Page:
Lewis Del Mar meditate on chaos and order in AUGUST
The experimental pop duo’s first album in four years is a psychedelic reflection on identity and our radical present.
Photography Jason Sondock
T.S. Eliot famously wrote “April is the cruelest month”, but Danny Miller and Max Harwood of Lewis Del Mar could make a case for August. The transitory month shares a name with the Brooklyn-based experimental pop duo’s comeback offering, their first album after a four-year hiatus. Completed right before quarantine intensified in New York City, AUGUST is a maelstrom of samples and anthemic drums strained through fast-strumming guitars and a folk rock sensibility. The album serves as a time capsule for a world of subway car heartbreaks, crises of identity and lonely adventures under the stars of the East Village, already full of longing and more palpable in our current context.
“I think a lot of this album was written about a period where both ends of my desires were running very full speed at the same time: a lot of processing, a lot of introspection and a lot of socializing, and being out to late hours,” Danny tells i-D. “This album is absolutely about tension I experienced in experimenting with these different sides of myself, and there’s a lot of tension in the situation shifting at this time. There's still not an, 'Ah, we made it' moment.”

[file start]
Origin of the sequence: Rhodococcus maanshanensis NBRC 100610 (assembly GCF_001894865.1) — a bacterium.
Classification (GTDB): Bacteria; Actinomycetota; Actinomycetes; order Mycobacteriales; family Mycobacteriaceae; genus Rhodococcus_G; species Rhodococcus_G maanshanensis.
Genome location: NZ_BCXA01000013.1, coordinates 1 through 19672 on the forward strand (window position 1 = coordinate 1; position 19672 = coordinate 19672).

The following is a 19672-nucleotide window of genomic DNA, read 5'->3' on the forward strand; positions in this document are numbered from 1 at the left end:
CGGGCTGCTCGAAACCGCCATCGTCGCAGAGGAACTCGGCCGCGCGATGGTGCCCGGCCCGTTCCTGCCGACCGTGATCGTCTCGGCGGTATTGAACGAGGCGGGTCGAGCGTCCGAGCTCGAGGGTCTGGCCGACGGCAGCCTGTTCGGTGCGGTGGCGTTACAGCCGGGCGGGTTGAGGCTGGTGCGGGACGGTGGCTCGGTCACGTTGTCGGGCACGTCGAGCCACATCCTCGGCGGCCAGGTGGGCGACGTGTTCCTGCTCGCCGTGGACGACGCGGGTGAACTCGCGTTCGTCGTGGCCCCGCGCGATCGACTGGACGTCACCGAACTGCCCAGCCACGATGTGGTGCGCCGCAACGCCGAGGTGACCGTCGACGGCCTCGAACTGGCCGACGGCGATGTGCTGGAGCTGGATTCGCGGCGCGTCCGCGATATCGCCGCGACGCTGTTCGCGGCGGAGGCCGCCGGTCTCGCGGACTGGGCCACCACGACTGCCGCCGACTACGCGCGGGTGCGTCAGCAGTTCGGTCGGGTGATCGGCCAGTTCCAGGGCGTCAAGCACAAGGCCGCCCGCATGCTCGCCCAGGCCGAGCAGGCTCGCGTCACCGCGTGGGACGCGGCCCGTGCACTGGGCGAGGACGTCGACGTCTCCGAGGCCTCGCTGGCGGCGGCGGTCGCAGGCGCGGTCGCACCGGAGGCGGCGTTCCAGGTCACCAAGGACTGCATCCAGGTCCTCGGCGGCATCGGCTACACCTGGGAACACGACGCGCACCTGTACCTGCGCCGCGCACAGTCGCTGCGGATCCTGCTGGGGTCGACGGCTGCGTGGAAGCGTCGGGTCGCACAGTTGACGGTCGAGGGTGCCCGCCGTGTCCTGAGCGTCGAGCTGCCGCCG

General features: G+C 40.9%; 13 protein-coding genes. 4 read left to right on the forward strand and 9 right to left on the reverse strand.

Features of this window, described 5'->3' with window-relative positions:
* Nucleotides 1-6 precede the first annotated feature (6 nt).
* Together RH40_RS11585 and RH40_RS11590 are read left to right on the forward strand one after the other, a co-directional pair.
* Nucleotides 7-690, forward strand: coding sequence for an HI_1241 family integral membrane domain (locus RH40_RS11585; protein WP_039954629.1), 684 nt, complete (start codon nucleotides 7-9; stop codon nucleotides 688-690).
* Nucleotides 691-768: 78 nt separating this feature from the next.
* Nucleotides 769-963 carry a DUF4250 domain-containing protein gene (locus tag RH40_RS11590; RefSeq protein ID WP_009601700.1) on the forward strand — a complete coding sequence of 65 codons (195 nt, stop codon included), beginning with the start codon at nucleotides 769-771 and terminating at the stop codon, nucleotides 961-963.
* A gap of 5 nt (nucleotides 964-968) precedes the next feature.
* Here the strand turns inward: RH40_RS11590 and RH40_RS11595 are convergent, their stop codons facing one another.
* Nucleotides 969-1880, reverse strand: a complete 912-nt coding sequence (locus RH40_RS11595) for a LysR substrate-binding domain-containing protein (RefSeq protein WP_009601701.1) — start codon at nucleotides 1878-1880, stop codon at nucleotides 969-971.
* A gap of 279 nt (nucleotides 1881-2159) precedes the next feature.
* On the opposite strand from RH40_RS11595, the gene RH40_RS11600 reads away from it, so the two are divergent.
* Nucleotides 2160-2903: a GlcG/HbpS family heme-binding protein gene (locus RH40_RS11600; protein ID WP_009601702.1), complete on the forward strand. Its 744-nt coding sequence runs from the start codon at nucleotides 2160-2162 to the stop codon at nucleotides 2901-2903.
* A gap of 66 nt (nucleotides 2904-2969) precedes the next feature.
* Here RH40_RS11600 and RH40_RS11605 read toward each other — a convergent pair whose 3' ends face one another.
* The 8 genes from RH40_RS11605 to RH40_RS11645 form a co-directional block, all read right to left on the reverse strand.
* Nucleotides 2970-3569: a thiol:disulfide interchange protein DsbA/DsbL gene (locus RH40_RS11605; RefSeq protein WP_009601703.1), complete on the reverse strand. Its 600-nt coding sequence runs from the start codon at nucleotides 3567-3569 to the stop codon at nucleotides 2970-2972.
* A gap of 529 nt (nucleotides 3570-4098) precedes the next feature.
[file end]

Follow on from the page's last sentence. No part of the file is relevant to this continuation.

A playful, punchy and hypnotic collection of songs organized like a novella in three chapters, AUGUST captures the anxieties of a summer descending once more into normalcy. There’s a battle here between the tension of extremes of emotion, between chaos and order, between our inner Dionysus in combat with our inner Apollo [there’s a direct invocation to the god of poetry on slow-burning standout track “Gloom”]. The record holds space for teetering between more downbeat reflections on matriarchal pain [“TV”] and breathy psychedelic exultations to drunken nights (“Rosalie (CH. II)”]. It’s a lofty album with a deep-running literary framework rooted in the oldest theme of all: personal evolution.
Danny’s father, a Black Nicaraguan immigrant involved with the left-wing Sandinista National Liberation Front, passed away as the record was near completion. His death, attributed to a lack of medical care, coincided with the death of George Floyd and the surge of Black Lives Matter protests. The intense swell of emotion prompted Danny to reflect anew on his identity as a mixed race, Afro-Latinx man in the US, and add a few politically sharp tracks like doleful guitar ballad “Border (CH. III),” which speaks directly about his father’s situation.